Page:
Loved it! Lab/Shul at the People’s Climate March
I waved hello to the Muslims, skirted past the Pagans, meandered through the Buddhists, nodded at the Catholics, said “hi” to the Bahai’s, and looped back around the Unitarian Universalists until I finally found…the Jews! And there were my people from Lab/Shul!
Is this the beginning to some classic joke about a Rabbi, a Priest, and an Imam on a plane? Nope. It was the incredible, massive, faith-based contingent of the People’s Climate March in New York City.
And it was no joke. On the contrary, it was extremely moving to see that the interfaith arm of the march alone was 10,000 people strong and it was about as interfaith as you can get, infused with a true spirit of mutual respect and solidarity. In fact, our leg of the parade was heralded by both a multi-faith Noah’s Ark float and an inflatable mosque. It wasn’t just all faiths represented but all races and ages too (One of the sweetest signs I saw was held by an elderly couple and stated simply “For our grandchild.”)
A group of us from Lab/Shul gathered among dozens of other Jewish groups to prepare for the march and enjoy the interfaith concert that was put on in our 58th St. set-up area. On stage, Neshama Carlebach, daughter of celebrated Chassidic songster, Shlomo Carlebach, performed her father’s song “Return Again,” which we had just sung together at Lab/Shul’s beautiful Selichot services the night before in Brooklyn. It reminded me how similar the messages of our high holidays are to the messages of the environmental movement: return, repent, renew, reduce, reuse, recycle…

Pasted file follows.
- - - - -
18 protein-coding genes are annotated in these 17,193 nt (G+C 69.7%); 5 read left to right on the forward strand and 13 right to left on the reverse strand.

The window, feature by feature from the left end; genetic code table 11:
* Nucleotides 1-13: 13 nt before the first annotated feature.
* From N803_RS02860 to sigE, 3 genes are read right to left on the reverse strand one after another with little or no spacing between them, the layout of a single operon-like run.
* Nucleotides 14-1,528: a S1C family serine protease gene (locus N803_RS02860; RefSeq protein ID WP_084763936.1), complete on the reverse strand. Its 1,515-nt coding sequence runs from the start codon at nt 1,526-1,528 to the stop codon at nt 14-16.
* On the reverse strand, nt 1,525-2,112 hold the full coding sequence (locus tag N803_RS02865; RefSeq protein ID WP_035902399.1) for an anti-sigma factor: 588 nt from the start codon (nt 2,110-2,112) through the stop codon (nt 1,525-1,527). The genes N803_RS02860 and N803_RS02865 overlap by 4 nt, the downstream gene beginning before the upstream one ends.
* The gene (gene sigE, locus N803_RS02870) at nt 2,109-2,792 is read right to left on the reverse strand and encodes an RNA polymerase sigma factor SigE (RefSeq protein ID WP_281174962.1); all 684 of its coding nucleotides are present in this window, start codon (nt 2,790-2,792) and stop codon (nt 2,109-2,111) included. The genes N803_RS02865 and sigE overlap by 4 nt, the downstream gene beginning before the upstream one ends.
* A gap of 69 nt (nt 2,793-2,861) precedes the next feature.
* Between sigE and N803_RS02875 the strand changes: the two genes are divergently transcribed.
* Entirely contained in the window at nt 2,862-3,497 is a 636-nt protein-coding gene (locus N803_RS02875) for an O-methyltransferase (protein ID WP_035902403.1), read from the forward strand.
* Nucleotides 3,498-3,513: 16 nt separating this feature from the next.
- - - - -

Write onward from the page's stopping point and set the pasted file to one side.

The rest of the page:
Several members of the Jewish contingent brought shofars to blow during the march, and when these shofars resoundingly answered the calls of the African-American gospel singer Roosevelt Credit who later graced the stage, it felt like they were doing exactly what shofars are meant to do: shouting Wake up! Be alarmed! Do something now!
After a couple hours of standing and singing and chanting together in the staging area—delayed because so many more people came to march than expected—our interfaith group was finally released into Columbus Circle to join 390,000 or so others in the main march. And then our swell of diversity became even greater, as we connected with students, businesspeople, Republicans, Democrats, anarchists, marching bands, Native Americans, scientists, hipsters, yuppies, and members of just about every other group that New York City holds.
With all the negativity that has predominated the global narrative this summer, this gathering felt very different. It was positive, peaceful, and even joyous.
We hundreds of thousands were marching, not against something, but for a better future for everyone on earth. The crowd was working to right—or at least mitigate—the wrongs of the past, and marching together toward a greater, cleaner, healthier, and more just future. And what could possibly be a better sentiment to carry us into the Days of Awe and a great new year?